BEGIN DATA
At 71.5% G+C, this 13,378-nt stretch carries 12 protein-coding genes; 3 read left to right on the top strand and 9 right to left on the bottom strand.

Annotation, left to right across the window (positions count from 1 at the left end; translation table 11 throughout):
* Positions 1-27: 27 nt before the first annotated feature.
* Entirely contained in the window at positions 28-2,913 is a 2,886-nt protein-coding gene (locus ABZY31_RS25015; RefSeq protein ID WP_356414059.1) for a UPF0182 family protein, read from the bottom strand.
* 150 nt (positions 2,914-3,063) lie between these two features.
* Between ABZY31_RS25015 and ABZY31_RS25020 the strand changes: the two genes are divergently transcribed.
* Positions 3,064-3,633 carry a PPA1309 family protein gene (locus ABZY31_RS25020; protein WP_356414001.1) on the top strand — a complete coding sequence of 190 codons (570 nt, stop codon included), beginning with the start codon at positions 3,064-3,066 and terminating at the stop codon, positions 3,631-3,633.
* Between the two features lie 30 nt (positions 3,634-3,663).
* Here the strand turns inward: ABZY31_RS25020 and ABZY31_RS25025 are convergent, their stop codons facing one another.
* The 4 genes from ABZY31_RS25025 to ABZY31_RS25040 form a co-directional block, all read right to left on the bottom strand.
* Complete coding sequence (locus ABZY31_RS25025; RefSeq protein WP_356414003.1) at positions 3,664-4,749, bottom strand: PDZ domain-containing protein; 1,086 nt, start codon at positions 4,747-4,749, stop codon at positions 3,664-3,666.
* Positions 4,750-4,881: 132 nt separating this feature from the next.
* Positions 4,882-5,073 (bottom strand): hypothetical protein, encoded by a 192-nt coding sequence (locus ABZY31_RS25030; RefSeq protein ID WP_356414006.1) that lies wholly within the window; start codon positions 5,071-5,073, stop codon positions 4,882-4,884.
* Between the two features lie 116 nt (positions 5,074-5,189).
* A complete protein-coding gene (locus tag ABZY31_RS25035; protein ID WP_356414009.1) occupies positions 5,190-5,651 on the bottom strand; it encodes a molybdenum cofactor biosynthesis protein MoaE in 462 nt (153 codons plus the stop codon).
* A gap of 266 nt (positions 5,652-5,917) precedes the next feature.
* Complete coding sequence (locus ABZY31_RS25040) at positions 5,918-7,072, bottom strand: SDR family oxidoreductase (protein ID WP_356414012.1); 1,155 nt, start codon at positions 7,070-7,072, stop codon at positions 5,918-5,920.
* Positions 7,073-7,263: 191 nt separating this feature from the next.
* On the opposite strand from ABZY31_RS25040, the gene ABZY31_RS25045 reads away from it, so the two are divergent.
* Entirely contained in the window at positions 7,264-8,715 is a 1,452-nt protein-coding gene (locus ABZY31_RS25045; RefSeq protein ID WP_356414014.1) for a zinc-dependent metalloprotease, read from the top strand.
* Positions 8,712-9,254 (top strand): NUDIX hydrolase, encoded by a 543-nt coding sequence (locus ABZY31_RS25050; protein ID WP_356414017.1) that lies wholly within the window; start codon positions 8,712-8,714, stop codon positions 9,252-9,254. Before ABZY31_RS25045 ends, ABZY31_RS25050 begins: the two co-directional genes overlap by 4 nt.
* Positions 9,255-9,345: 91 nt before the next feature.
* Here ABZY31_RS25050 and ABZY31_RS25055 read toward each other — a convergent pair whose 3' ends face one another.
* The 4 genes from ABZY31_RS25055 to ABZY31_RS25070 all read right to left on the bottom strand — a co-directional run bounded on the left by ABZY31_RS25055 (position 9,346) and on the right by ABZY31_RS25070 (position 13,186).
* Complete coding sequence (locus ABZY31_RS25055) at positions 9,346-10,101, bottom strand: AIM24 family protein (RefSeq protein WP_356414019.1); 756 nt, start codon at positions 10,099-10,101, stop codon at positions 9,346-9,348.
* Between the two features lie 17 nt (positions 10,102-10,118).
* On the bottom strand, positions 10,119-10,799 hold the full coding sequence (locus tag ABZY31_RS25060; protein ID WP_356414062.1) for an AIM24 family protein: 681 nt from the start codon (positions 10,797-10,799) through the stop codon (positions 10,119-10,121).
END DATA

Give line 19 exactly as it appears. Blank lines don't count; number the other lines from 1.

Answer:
* On the opposite strand from ABZY31_RS25040, the gene ABZY31_RS25045 reads away from it, so the two are divergent.